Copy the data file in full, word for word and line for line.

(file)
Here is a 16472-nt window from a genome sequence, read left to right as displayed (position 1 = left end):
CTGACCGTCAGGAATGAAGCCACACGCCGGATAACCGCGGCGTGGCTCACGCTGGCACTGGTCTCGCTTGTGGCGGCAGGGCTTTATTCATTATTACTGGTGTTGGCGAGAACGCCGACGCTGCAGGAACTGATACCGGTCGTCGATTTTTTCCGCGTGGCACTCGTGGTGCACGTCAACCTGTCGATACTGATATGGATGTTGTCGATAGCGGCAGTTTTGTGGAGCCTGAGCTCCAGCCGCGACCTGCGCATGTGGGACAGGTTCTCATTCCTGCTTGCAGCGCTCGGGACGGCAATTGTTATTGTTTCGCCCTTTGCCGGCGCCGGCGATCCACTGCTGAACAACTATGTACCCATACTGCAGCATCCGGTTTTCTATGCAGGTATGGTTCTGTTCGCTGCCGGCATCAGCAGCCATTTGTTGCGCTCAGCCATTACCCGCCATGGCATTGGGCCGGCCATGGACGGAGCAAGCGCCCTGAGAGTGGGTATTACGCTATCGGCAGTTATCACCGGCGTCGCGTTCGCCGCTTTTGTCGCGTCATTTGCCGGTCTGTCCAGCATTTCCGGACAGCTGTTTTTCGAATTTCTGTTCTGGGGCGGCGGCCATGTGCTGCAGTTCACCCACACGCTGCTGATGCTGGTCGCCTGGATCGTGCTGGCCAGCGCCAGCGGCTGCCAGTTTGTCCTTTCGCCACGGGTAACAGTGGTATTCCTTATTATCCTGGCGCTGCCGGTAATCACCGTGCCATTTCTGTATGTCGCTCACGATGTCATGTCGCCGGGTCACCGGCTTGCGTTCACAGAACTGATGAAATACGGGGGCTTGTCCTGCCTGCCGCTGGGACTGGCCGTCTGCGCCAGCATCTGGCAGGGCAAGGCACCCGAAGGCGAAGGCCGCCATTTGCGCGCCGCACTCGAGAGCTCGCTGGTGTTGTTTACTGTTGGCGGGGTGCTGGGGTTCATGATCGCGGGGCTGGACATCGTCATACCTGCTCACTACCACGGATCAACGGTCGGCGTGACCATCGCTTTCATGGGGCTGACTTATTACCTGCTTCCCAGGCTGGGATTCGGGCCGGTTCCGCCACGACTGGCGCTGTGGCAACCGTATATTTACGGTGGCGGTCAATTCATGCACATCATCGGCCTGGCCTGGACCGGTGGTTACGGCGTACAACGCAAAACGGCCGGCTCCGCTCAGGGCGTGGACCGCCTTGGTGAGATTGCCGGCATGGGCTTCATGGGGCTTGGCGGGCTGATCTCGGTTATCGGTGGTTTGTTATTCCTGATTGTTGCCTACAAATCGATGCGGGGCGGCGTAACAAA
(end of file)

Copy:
Here is a 16472-nt window from a genome sequence, read left to right as displayed (position 1 = left end):
CTGACCGTCAGGAATGAAGCCACACGCCGGATAACCGCGGCGTGGCTCACGCTGGCACTGGTCTCGCTTGTGGCGGCAGGGCTTTATTCATTATTACTGGTGTTGGCGAGAACGCCGACGCTGCAGGAACTGATACCGGTCGTCGATTTTTTCCGCGTGGCACTCGTGGTGCACGTCAACCTGTCGATACTGATATGGATGTTGTCGATAGCGGCAGTTTTGTGGAGCCTGAGCTCCAGCCGCGACCTGCGCATGTGGGACAGGTTCTCATTCCTGCTTGCAGCGCTCGGGACGGCAATTGTTATTGTTTCGCCCTTTGCCGGCGCCGGCGATCCACTGCTGAACAACTATGTACCCATACTGCAGCATCCGGTTTTCTATGCAGGTATGGTTCTGTTCGCTGCCGGCATCAGCAGCCATTTGTTGCGCTCAGCCATTACCCGCCATGGCATTGGGCCGGCCATGGACGGAGCAAGCGCCCTGAGAGTGGGTATTACGCTATCGGCAGTTATCACCGGCGTCGCGTTCGCCGCTTTTGTCGCGTCATTTGCCGGTCTGTCCAGCATTTCCGGACAGCTGTTTTTCGAATTTCTGTTCTGGGGCGGCGGCCATGTGCTGCAGTTCACCCACACGCTGCTGATGCTGGTCGCCTGGATCGTGCTGGCCAGCGCCAGCGGCTGCCAGTTTGTCCTTTCGCCACGGGTAACAGTGGTATTCCTTATTATCCTGGCGCTGCCGGTAATCACCGTGCCATTTCTGTATGTCGCTCACGATGTCATGTCGCCGGGTCACCGGCTTGCGTTCACAGAACTGATGAAATACGGGGGCTTGTCCTGCCTGCCGCTGGGACTGGCCGTCTGCGCCAGCATCTGGCAGGGCAAGGCACCCGAAGGCGAAGGCCGCCATTTGCGCGCCGCACTCGAGAGCTCGCTGGTGTTGTTTACTGTTGGCGGGGTGCTGGGGTTCATGATCGCGGGGCTGGACATCGTCATACCTGCTCACTACCACGGATCAACGGTCGGCGTGACCATCGCTTTCATGGGGCTGACTTATTACCTGCTTCCCAGGCTGGGATTCGGGCCGGTTCCGCCACGACTGGCGCTGTGGCAACCGTATATTTACGGTGGCGGTCAATTCATGCACATCATCGGCCTGGCCTGGACCGGTGGTTACGGCGTACAACGCAAAACGGCCGGCTCCGCTCAGGGCGTGGACCGCCTTGGTGAGATTGCCGGCATGGGCTTCATGGGGCTTGGCGGGCTGATCTCGGTTATCGGTGGTTTGTTATTCCTGATTGTTGCCTACAAATCGATGCGGGGCGGCGTAACAAA